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Here's a Quick Look at the Symbiotic Relationships in Grasslands

Symbiotic Relationships in Grasslands
Symbiosis refers to a shared living, where organisms from different species interact with each other by living together or thriving in one ecosystem. This ScienceStruck article informs you about the various symbiotic interactions existing in the grassland biome.
ScienceStruck Staff
Last Updated: May 7, 2018
Grass catching fire can be of help too!
Fires are useful in maintaining grasslands and conserving native species of vegetation.
Grasslands are a type of biome covered mainly with a vast expanse of grasses and forbs (plants with broad leaves). The height of grasses divides them into short grass (height is between 2 - 4 feet) and tall grass (can grow up to 6 - 8 feet). Shrubs are seen scattered; however, trees are quite uncommon to the eye here.
Less amount of precipitation and mostly a dry climate are the primary reasons for less vegetation. However, grasslands are nature's heaven in terms of species diversity. They are home to some of the world's most beautiful creatures like deer, rhinos, giraffes, bison, buffaloes, pronghorns, prairie dogs, wolves, rabbits, mice, raccoons, snakes, eagles, coyotes, and others. Grazing animals play a vital role in maintaining the vast spans of grasslands intact.
Types of Grasslands
Mainly classified based on their latitudinal location, grasslands are divided into two types.
These are found in tropical or subtropical regions, approximately within 20° to 30° latitudes, with Savannah in Africa being the prominent example of a grassland with scattered trees.
Occurring beyond the tropics, usually between 30º to 40º latitudes, these are known as Velds in Africa, Pampas in Argentina, Prairies (taller grass due to higher amount of precipitation) in North American plains, and Steppes (shorter grass due to lower precipitation) in Eurasia.
Symbiotic Relationships
Types of Symbiotic Relationships with Examples
Mutual interdependence in order to survive is the law of nature. All living beings in an ecosystem interact with each other in a very unique way; each being different, their co existence is, thus, seen as a relationship. Several geographical factors like the climate, terrain, and also the predator-prey relation have led to the evolution of symbiotic relationships since ages.
Species interaction or symbiotic relationships are primarily of three types:
1. Mutualism
It is a condition that is beneficial for both the species. The needs for survival of both the organisms are fulfilled.
monarch butterfly symbiosis
Monarch butterflies feed on the milkweed plant leaves. As the sticky sap from these leaves is also a chemical poison, it protects the larvae from any vertebrate attackers. The butterflies lay their eggs on milkweed, helping them in pollination in return.
Similarly, as grazing animals cannot utilize the cellulose content present in grass on their own, the bacteria living in their stomach help them in digesting it. Therefore, animals get their nutrition digested and the bacteria get their food too. Even steven!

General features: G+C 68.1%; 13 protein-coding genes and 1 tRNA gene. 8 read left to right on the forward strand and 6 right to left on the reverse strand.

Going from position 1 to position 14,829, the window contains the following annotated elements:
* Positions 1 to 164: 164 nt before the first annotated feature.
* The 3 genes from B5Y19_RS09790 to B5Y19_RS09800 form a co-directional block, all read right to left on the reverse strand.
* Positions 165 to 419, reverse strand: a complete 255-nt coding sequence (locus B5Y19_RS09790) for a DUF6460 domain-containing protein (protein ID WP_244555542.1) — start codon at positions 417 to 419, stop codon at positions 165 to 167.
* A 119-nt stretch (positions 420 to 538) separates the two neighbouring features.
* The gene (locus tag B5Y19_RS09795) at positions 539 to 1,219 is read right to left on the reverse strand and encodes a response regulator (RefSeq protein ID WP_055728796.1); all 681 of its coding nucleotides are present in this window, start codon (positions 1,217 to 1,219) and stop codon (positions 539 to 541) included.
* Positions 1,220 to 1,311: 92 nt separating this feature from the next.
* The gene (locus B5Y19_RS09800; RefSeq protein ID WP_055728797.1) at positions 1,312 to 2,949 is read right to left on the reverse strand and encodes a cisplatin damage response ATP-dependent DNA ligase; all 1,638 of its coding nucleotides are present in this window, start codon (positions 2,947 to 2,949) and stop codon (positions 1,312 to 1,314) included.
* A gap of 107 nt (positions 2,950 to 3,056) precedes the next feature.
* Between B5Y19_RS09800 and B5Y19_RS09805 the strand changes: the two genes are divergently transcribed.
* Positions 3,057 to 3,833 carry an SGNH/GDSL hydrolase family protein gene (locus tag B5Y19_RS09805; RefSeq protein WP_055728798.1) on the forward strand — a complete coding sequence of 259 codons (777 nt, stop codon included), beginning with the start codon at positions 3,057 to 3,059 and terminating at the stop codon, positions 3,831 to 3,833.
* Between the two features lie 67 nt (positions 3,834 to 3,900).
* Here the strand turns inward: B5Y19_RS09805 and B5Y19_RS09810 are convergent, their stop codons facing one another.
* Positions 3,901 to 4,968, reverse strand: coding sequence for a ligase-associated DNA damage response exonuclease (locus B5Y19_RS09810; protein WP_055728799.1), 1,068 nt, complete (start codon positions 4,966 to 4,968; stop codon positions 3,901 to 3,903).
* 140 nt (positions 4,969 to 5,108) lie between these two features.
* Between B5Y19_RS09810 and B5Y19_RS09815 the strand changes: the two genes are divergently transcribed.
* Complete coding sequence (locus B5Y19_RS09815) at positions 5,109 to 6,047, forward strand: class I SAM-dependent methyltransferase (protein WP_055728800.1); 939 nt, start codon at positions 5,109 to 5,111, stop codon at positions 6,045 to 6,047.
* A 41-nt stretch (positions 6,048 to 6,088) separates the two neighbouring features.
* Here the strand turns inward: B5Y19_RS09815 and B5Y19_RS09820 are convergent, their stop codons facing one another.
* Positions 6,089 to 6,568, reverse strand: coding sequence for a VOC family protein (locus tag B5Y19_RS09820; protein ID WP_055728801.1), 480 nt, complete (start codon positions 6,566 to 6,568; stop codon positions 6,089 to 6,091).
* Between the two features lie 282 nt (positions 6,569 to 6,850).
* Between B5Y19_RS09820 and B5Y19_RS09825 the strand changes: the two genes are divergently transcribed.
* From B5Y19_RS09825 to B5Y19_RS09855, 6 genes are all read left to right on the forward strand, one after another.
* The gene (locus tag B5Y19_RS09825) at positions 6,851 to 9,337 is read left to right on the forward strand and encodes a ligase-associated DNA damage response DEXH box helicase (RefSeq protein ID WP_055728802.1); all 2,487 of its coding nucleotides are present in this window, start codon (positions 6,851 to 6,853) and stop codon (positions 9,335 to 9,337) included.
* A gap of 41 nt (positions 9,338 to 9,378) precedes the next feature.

A Classic Example of Mutualism in Tropical Grasslands or Savannah

Mammals are always irritated by little flying bugs sitting on their ears and nose, especially by the ticks sucking their blood. These tiny creatures can even cause a disease and be fatal to them. So, a kind of cooperation exists between an Oxpecker (bird) and a Zebra, when the latter allows the former to sit on its back. Why not? The oxpecker eats away all the deadly ticks and fleas!
2. Commensalism
It is a kind of relation where either of the two species benefits, leaving the other unaffected.
cattle egret symbiosis
Cattle Egret and Herbivores is one such pair of species showing commensalism. This bird is always spotted beside a herd of animals grazing over the grasses. As the huge animals move around, little flies and insects dwelling on the grass are swept aside. This is food for the Egret, which is waiting patiently to gulp them down. With no loss to the mammal, for this long-necked bird, it is all gain!
In these far spread-out grass landscapes, seedlings are protected by the nurse plants, which do not benefit in any sense. However, the seedlings remain safe from herbivores and extreme weather. Nature's care shown by the stronger species for the weaker one makes a small exception to the law of survival of the fittest!
3. Parasitism
In this relationship, one species lives and thrives at the cost of the other, thus harming the host species.
rattle herb symbiosis
A kind of herb commonly known as rattle thrives at the cost of thegrasses. It attaches itself on to the roots of grasses. This makes it easy for the rattle to absorb a part of the nutrients meant for the grass, sucking it right at the source.
A brown-headed cow bird is considered another cruel parasite. It lays its eggs in the nest of other birds, making the host birds take care of its eggs. The bird's eggs get a natural ready-made shelter by encroaching upon the nests of other species.
Grassland dwellers have their own interesting stories of getting along and away from each other. So, may be, living symbiotically does not necessarily mean cooperation or animosity between two species; it signifies co-existence in a world of differences.